J.R. S. answered • 02/07/18

Tutor

5.0
(112)
Ph.D. University Professor with 10+ years Tutoring Experience

Li

^{2+}will have only a single electron. It has lost the 2s electron and one of the 1s electrons, leaving only 1 electron in 1s. In addition to using λ = hc/E I think that you will need to use ∆E = R_{H}(1/n_{i}^{2}- 1/n_{f}^{2)}The Li

^{2+}is like a hydrogen atom, and for visible wavelengths I believe they are referring to the Balmer series. This series goes from n=6 to n = 2. So, the longest wavelength (lowest energy) would be n=6 -> n=5 and the shortest wavelength (highest energy) would be from n=6 -> n=2. Plugging in the values:**Longest wavelength**:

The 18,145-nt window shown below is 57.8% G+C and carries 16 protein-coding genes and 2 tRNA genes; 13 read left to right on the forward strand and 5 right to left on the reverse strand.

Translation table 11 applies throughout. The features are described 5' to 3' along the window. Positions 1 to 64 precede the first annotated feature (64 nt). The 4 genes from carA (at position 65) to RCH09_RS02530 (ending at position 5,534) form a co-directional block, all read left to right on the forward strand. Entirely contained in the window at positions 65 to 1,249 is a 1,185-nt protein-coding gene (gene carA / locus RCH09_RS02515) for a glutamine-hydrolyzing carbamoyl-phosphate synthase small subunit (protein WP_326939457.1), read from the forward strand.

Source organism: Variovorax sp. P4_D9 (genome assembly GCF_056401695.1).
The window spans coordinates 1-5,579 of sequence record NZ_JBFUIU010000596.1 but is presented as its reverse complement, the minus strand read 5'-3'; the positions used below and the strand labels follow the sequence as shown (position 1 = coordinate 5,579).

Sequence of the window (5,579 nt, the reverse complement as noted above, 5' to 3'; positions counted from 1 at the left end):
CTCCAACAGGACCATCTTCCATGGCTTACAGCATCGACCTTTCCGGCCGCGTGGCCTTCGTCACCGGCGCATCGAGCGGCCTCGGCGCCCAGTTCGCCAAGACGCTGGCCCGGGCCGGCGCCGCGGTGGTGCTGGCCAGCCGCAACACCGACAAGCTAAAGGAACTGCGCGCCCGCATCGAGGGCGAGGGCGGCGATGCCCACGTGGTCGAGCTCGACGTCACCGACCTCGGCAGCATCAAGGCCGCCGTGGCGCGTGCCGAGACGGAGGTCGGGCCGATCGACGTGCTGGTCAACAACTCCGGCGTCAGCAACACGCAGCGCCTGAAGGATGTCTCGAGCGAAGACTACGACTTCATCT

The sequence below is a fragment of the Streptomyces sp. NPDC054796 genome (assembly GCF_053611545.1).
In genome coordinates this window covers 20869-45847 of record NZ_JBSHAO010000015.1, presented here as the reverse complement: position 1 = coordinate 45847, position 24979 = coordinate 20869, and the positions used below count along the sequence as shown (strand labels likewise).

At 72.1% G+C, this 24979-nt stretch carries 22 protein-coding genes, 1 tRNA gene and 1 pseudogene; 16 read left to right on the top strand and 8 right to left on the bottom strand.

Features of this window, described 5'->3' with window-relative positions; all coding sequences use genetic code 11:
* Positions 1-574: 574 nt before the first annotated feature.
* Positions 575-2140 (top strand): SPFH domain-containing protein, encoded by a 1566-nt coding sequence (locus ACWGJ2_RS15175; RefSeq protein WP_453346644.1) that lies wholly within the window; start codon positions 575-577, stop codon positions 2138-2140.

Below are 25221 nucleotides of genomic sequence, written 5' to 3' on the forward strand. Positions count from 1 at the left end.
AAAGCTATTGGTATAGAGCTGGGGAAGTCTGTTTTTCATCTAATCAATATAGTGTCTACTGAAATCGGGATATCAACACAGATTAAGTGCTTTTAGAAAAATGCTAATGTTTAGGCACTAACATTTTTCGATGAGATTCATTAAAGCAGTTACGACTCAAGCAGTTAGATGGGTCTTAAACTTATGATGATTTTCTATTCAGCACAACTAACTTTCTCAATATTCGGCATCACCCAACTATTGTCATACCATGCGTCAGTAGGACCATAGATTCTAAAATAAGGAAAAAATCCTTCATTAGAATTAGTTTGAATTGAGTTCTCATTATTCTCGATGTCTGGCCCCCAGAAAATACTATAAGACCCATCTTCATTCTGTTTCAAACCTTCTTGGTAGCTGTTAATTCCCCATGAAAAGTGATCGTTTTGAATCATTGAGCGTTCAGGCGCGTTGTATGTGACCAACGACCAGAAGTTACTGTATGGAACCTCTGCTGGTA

E = -2.179x10

^{-18}J (1/36 - 1/25) = 2.66x10^{-20}Jλ = 6.626x10

^{-34}Js (3x10^{8}m/s)/2.66x10^{-20}J = 7.47x10^{-6}m**Shortest wavelength**:

E = -2.179x10

^{-18}J (1/36 - 1/4) = 4.84x10^{-19}Jλ = 6.626x10

^{-34}Js (3x10^{8}m/s)/4.84x10^{-19}J = 4.11x10^{-7}mFor ionization energy, I believe you can treat this as a hydrogen atom, in which case

E

_{n}= -(2.179x10^{-18}J) x Z^{2}(1/n^{2})where E = energy

n = energy level

Z = atomic number = number protons

En = -2.179x10

^{-18}J x 3^{2}(1/1^{2}) = -1.96x10^{-17}J